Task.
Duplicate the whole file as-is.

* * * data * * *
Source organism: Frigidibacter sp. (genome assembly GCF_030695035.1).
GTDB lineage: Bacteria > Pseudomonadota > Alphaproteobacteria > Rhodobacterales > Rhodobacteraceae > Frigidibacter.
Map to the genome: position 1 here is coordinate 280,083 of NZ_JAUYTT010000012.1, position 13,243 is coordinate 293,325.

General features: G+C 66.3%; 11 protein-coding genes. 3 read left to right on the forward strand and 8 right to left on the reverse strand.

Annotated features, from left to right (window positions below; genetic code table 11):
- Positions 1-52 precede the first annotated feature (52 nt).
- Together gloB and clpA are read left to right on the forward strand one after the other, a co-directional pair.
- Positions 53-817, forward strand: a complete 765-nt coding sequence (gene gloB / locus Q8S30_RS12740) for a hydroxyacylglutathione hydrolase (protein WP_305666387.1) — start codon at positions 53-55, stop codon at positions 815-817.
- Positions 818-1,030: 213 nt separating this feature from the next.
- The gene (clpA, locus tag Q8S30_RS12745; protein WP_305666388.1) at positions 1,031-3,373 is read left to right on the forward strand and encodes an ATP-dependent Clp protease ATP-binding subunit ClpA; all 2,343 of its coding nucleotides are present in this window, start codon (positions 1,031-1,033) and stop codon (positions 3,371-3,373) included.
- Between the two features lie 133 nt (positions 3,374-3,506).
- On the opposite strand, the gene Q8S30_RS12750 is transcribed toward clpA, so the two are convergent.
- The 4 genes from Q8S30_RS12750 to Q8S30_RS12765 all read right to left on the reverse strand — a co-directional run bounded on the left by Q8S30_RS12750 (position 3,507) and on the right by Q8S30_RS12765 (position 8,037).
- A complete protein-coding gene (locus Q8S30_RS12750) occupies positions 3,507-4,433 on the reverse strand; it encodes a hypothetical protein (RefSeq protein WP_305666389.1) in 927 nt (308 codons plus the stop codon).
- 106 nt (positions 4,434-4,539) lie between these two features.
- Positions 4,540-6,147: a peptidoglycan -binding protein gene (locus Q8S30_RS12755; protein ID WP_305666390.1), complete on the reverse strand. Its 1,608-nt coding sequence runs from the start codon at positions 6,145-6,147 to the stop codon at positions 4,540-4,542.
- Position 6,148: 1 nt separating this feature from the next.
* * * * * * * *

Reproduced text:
Source organism: Frigidibacter sp. (genome assembly GCF_030695035.1).
GTDB lineage: Bacteria > Pseudomonadota > Alphaproteobacteria > Rhodobacterales > Rhodobacteraceae > Frigidibacter.
Map to the genome: position 1 here is coordinate 280,083 of NZ_JAUYTT010000012.1, position 13,243 is coordinate 293,325.

General features: G+C 66.3%; 11 protein-coding genes. 3 read left to right on the forward strand and 8 right to left on the reverse strand.

Annotated features, from left to right (window positions below; genetic code table 11):
- Positions 1-52 precede the first annotated feature (52 nt).
- Together gloB and clpA are read left to right on the forward strand one after the other, a co-directional pair.
- Positions 53-817, forward strand: a complete 765-nt coding sequence (gene gloB / locus Q8S30_RS12740) for a hydroxyacylglutathione hydrolase (protein WP_305666387.1) — start codon at positions 53-55, stop codon at positions 815-817.
- Positions 818-1,030: 213 nt separating this feature from the next.
- The gene (clpA, locus tag Q8S30_RS12745; protein WP_305666388.1) at positions 1,031-3,373 is read left to right on the forward strand and encodes an ATP-dependent Clp protease ATP-binding subunit ClpA; all 2,343 of its coding nucleotides are present in this window, start codon (positions 1,031-1,033) and stop codon (positions 3,371-3,373) included.
- Between the two features lie 133 nt (positions 3,374-3,506).
- On the opposite strand, the gene Q8S30_RS12750 is transcribed toward clpA, so the two are convergent.
- The 4 genes from Q8S30_RS12750 to Q8S30_RS12765 all read right to left on the reverse strand — a co-directional run bounded on the left by Q8S30_RS12750 (position 3,507) and on the right by Q8S30_RS12765 (position 8,037).
- A complete protein-coding gene (locus Q8S30_RS12750) occupies positions 3,507-4,433 on the reverse strand; it encodes a hypothetical protein (RefSeq protein WP_305666389.1) in 927 nt (308 codons plus the stop codon).
- 106 nt (positions 4,434-4,539) lie between these two features.
- Positions 4,540-6,147: a peptidoglycan -binding protein gene (locus Q8S30_RS12755; protein ID WP_305666390.1), complete on the reverse strand. Its 1,608-nt coding sequence runs from the start codon at positions 6,145-6,147 to the stop codon at positions 4,540-4,542.
- Position 6,148: 1 nt separating this feature from the next.